The trial worked. I do a four-day week, taking Fridays off as it’s the day people travel most.

It has worked really well. Also, the other flexibility is that now, I'm coming into Q4, which is our busiest quarter for sales and I went to my boss and said, I wanted to go four and a half days, I wanted to be in on Friday mornings,  just for this quarter, and then January 1st, go back to four days, He said I didn't need to do it but I knew where the needs were. Being pragmatic, I could do it and I'm still at the school gates on Friday afternoon. That's the promise I made to the kids.


The other piece is scheduling - scheduling at home and your own time. So, myself and my husband went to Flying Tiger and got one of those weekly paper calendars which we have stuck on the fridge. We’re in the habit of planning – so if it’s not in the calendar – it doesn’t happen ;)


We’ve also realized that we both need time for ourselves, which is hard to carve out when you’re both working.  You always put yourselves last.  We have tried to stick to a schedule on that too – we’ve carved out pockets of time for ourselves for the gym or meeting friends – where we can.  If I’m honest, it’s often the time that gets cut first, but on the whole, we’re pretty good about it. The impulse is that we should both row in together for every task with the kids, but actually  sometimes a Divide and conquer approach is much more powerful.

Date night had never been an option for us.   It felt like some mystical time people who were way more organized did.  Until now.  We have a childminder who works from half one to half to six (Monday-Friday) but who works until 9:30pm on Wednesday night. This is a huge for us.  We come in from work, play with the kids for 30 mins then get on a pair of runners and head out. We walk about 40 mins to a restaurant, grab a main course and head home. We talk about everything and nothing, get a good walk in and fresh air to clear the head.  Honestly, I’d take that over a sat night in town (which are fewer these days!).  I can't stress how invaluable this is for us.


The third big piece is setting the boundaries between work and home. I don't take calls, I don't send emails after an appointed time. If I do, I schedule them to go the next morning. I don't start pinging people at all hours unless it's a real emergency. I had a real problem with coming in the door and not being present – until the kids did the typical, "Mom, please stop looking at your phone and listen to me," and it was heartbreaking. A colleague told me, ‘if you tell your kids what you're actually doing on your phone, you would be really embarrassed because it maybe was one work email, and then 30 seconds later, it was Instagram, and that is not good enough.’  I thought he was spot on.  The minute I get home, I put the phone away in a cupboard, out of sight until 9 o'clock. I’ve also bought one of those ‘Lumie’ alarm clocks, which simulate the sunrise, in place of having my phone in the bedroom. I noticed the quality of my sleep improve by not having the phone in the room instantly.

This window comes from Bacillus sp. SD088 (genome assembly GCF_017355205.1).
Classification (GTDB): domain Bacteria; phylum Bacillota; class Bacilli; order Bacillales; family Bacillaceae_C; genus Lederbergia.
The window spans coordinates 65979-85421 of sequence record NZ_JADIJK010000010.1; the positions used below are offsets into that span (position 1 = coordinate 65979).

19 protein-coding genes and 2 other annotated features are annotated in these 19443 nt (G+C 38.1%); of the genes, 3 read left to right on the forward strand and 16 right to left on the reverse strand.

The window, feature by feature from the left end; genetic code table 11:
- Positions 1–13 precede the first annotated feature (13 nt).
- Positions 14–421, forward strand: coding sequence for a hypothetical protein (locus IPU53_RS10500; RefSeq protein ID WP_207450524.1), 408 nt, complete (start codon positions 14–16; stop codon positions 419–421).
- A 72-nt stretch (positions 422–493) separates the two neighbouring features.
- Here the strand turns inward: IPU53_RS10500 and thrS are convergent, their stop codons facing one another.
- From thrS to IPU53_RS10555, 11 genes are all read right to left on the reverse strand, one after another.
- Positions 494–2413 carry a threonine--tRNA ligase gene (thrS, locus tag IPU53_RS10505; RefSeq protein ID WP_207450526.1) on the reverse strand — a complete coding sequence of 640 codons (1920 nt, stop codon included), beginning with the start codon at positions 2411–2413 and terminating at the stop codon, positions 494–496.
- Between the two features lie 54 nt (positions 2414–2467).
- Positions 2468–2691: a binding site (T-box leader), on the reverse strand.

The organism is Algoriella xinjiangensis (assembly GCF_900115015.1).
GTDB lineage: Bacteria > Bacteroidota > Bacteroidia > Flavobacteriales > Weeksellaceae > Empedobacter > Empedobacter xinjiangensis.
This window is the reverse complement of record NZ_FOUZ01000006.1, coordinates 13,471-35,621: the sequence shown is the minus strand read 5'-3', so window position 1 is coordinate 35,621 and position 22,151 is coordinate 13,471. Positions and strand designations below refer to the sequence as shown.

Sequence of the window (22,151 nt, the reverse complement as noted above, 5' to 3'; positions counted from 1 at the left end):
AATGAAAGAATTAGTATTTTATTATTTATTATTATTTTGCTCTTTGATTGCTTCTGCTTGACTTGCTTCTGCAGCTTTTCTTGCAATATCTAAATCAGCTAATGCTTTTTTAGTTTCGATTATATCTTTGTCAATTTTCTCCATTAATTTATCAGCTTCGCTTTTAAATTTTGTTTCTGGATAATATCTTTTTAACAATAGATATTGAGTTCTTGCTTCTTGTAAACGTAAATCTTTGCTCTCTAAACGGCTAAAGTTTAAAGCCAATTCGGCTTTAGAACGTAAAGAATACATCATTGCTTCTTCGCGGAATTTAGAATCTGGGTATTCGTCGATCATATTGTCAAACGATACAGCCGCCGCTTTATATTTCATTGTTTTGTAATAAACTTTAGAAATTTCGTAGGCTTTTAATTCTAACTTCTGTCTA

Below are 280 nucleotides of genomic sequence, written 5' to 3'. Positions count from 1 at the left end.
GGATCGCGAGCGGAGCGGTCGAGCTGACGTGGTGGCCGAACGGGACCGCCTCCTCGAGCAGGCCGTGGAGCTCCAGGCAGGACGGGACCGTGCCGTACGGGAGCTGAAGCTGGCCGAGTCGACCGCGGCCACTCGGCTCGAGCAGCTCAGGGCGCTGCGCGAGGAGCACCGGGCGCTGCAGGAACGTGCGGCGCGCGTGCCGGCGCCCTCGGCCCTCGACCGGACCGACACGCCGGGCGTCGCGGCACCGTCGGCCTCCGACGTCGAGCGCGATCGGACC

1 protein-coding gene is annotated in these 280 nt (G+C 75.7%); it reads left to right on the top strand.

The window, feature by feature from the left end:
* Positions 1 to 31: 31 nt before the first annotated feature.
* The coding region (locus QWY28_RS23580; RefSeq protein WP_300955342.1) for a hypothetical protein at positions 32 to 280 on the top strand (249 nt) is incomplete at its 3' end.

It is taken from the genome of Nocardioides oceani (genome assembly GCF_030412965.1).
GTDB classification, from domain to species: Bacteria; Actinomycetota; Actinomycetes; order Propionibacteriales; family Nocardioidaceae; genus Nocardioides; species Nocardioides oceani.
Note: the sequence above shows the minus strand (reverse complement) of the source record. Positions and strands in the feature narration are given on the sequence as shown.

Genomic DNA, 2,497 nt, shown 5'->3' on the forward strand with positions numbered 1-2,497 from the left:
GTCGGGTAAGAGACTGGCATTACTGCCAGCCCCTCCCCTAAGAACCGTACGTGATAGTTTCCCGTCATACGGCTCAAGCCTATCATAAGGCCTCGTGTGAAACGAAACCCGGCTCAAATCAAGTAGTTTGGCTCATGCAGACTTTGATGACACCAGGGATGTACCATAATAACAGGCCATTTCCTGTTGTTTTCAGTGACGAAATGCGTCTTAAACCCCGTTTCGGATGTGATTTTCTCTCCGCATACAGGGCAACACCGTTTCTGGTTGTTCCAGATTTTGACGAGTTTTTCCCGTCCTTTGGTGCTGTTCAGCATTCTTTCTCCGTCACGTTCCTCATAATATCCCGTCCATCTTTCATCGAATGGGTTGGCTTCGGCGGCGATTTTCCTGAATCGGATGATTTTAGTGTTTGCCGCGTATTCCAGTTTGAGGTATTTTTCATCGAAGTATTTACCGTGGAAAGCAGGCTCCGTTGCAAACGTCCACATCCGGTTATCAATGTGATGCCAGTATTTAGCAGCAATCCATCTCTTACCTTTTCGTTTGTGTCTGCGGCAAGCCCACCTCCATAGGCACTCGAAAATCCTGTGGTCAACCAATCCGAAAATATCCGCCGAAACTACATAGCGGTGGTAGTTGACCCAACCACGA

Every day isn't perfect, there's definitely days where I'm not giving my best at work or at home. And that is okay. The guilt is the worst thing, that gremlin in your head, so I really try and shove that out and say, I'm doing okay.  But, what is causing the ‘noise’ and what can I get rid of tomorrow to help me clear the path to focus on what matters. Then the good feels actually good.

With work, it’s really about setting the boundaries, saying no. In the past, I’ve said ‘Yes’ to every opportunity or piece of work – possibly to prove I could keep it all going.  Then, I’d get to a point where I was doing 50 things at 20% but not five things at 100%.


Now, I pick the five things with ruthless prioritization. We write impact statements of what we have achieved. I write mine at the start of the period, that way I’m crystal clear what needs to be done.


ANOTHER MOTHER